Jump to ContentJump to Main Navigation
Contradictory Woolf$
Users without a subscription are not able to see the full content.

Derek Ryan and Stella Bolaki

Print publication date: 2012

Print ISBN-13: 9780983533955

Published to Liverpool Scholarship Online: January 2016

DOI: 10.5949/liverpool/9780983533955.001.0001

Show Summary Details
Page of

PRINTED FROM LIVERPOOL SCHOLARSHIP ONLINE (www.liverpool.universitypressscholarship.com). (c) Copyright Liverpool University Press, 2021. All Rights Reserved. An individual user may print out a PDF of a single chapter of a monograph in LSO for personal use.date: 11 April 2021

“Observe, Observe Perpetually,” Montaigne, Virginia Woolf and the “Patron au Dedans.”

“Observe, Observe Perpetually,” Montaigne, Virginia Woolf and the “Patron au Dedans.”

(p.215) “Observe, Observe Perpetually,” Montaigne, Virginia Woolf and the “Patron au Dedans.”
Contradictory Woolf

Gill Lowe

Liverpool University Press

This chapter examines the effects of self-censorship on Virginia Woolf's writing and editing, with particular emphasis on the figure of the “patron au dedans” or “invisible censor within” in her ouvre. It discusses Woolf's 1924 essay “Montaigne” and her use of her own translation so she may raise the issue of readership and its relationship to patronage. It also shows how Woolf's interrogatory practice may be interpreted as both internal soliloquy and as dialogical; she is in constant debate with the “invisible presences” who constantly check and verify the writing self. It suggests that, in a sketch written for the Hyde Park Gate News, the thirteen-year-old Virginia was experimenting with the dialectical processes inherent in composition: writing and reading, creating and editing, producing and marketing.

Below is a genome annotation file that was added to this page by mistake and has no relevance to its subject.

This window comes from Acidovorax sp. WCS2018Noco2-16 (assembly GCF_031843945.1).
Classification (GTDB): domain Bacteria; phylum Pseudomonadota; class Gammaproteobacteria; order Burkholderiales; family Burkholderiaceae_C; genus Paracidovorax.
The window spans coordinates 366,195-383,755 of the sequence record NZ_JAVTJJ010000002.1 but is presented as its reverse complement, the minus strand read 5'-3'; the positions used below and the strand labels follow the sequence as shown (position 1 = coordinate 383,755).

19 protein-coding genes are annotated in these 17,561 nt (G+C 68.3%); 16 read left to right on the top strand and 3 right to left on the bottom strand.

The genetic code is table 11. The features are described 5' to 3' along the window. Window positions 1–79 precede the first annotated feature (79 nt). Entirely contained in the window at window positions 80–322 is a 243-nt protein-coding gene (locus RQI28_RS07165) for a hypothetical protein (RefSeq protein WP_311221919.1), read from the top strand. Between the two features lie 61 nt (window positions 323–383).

Keywords:   self-censorship, writing, editing, patron au dedans, Hyde Park Gate News, reading, marketing, readership, patronage

Liverpool Scholarship Online requires a subscription or purchase to access the full text of books within the service. Public users can however freely search the site and view the abstracts and keywords for each book and chapter.

Please, subscribe or login to access full text content.

If you think you should have access to this title, please contact your librarian.

To troubleshoot, please check our FAQs, and if you can't find the answer there, please contact us.